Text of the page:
Ghana’s cosmetic industry faces immense competition both from local manufacturers and global giants who have now found the Ghanaian turf rather lucrative to invest in and as such are bringing their products and services closer to the Ghanaian consumer (Situma, 2013). With the increase in competition, researchers have acknowledged the effect of product packaging on corporate investment with respect to capital and human labour. However the issue arising, and that which has informed the undertaking of this study, is to determine whether the efforts put behind a cosmetic product’s package affects the Ghanaian consumer’s decision to actually purchase cosmetic products.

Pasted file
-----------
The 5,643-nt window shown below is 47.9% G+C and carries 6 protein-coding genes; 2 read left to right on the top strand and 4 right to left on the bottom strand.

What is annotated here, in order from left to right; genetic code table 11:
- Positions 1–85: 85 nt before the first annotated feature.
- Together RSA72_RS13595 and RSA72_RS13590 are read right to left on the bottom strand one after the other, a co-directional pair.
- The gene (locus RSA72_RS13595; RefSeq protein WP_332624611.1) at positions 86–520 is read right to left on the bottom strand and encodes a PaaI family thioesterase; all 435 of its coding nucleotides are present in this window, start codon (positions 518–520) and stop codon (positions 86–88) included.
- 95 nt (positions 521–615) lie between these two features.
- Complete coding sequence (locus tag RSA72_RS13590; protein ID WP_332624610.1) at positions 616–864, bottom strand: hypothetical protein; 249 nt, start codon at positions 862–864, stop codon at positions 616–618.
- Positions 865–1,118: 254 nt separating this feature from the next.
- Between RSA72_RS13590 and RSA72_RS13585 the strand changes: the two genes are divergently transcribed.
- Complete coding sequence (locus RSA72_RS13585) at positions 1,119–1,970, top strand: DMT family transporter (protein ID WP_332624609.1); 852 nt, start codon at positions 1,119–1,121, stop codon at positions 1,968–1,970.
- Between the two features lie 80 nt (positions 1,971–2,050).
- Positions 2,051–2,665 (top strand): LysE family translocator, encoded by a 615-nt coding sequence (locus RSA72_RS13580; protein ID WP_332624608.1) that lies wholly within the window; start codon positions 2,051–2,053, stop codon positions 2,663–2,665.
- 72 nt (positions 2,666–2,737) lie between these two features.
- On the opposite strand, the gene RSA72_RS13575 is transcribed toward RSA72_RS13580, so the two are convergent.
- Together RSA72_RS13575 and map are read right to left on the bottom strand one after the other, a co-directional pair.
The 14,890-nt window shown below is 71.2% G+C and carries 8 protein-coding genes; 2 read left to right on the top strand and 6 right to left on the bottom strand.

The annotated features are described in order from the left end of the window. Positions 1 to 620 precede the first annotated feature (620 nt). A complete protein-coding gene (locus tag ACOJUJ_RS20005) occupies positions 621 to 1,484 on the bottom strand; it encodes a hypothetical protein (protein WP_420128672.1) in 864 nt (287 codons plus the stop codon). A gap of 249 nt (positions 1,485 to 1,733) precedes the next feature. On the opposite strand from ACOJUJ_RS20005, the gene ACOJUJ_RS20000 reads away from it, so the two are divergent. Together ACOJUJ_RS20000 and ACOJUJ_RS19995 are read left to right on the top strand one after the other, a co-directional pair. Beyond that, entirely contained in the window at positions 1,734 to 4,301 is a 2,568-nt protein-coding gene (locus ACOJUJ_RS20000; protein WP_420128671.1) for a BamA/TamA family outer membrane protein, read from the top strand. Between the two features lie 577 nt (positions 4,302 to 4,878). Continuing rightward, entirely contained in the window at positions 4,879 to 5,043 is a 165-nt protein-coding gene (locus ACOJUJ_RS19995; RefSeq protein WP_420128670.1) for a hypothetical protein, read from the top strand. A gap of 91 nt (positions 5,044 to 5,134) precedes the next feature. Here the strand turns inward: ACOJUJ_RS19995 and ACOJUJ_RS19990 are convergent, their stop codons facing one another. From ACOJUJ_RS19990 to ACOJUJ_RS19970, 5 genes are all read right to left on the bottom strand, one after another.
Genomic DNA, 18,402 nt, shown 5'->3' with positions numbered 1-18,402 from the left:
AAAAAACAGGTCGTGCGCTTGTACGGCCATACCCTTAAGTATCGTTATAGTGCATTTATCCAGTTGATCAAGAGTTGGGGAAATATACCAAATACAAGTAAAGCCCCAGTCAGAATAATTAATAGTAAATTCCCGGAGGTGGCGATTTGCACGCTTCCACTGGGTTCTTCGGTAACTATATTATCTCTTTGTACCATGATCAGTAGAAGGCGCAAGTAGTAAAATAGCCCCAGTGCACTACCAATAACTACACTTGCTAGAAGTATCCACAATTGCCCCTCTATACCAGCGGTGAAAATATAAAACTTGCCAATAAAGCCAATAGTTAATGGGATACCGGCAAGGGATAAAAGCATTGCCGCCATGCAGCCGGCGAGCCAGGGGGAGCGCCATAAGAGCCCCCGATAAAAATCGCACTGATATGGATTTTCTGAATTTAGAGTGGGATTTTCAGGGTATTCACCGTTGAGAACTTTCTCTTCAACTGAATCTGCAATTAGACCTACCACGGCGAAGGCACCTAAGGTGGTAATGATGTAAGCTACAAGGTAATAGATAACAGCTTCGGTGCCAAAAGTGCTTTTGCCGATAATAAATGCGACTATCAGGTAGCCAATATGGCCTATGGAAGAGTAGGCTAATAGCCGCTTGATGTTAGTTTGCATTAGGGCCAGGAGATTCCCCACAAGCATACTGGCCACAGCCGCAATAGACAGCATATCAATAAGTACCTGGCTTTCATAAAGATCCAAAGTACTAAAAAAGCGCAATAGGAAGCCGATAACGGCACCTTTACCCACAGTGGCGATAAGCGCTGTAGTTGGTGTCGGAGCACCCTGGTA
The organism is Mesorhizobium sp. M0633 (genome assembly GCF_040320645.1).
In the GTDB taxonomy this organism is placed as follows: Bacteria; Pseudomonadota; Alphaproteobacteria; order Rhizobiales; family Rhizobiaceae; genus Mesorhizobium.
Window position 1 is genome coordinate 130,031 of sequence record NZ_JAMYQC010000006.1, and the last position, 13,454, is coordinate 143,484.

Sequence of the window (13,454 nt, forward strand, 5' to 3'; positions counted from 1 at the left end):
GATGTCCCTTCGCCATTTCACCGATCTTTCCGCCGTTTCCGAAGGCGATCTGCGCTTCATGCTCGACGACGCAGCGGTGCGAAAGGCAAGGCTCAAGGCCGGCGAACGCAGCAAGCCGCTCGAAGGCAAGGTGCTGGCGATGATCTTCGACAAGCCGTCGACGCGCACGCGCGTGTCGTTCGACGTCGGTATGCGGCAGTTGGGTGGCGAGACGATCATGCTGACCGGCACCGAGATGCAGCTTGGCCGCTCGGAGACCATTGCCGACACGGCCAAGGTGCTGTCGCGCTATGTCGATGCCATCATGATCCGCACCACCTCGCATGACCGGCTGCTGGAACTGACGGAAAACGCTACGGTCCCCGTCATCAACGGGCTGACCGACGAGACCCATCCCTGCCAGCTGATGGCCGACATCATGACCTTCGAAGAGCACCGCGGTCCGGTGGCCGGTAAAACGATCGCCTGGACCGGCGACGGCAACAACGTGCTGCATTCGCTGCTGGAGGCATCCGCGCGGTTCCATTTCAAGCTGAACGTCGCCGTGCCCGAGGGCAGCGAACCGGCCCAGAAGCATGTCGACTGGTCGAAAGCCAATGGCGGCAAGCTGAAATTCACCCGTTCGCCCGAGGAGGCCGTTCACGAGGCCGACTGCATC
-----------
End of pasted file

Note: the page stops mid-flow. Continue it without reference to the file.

General Objective of the Study
To analyse the impact of cosmetic packaging on the Ghanaian consumer buying decision with respect to locally made cosmetic products.
1.4 Specific Research Objectives
1.4.1 To assess the influence of graphics (colour and artwork) on consumer buying decision.
1.4.2 To analyse the role of package dimensions (shape and design) on consumer buying decision.
1.4.3 To measure the influence information on a package bears on consumer buying decision.
H01: There is no significant relationship between an attractive nature of a package colour, and its artwork on consumer buying decisions.
H02: There is no significant relationship between an attractive nature of a package dimension and consumer buying decisions.
H03: There is no statistically significant relationship between product information provided on the package and consumers buying relationship.
H04: There is no statistically significant relationship between information and graphics on products and consumer buying decisions.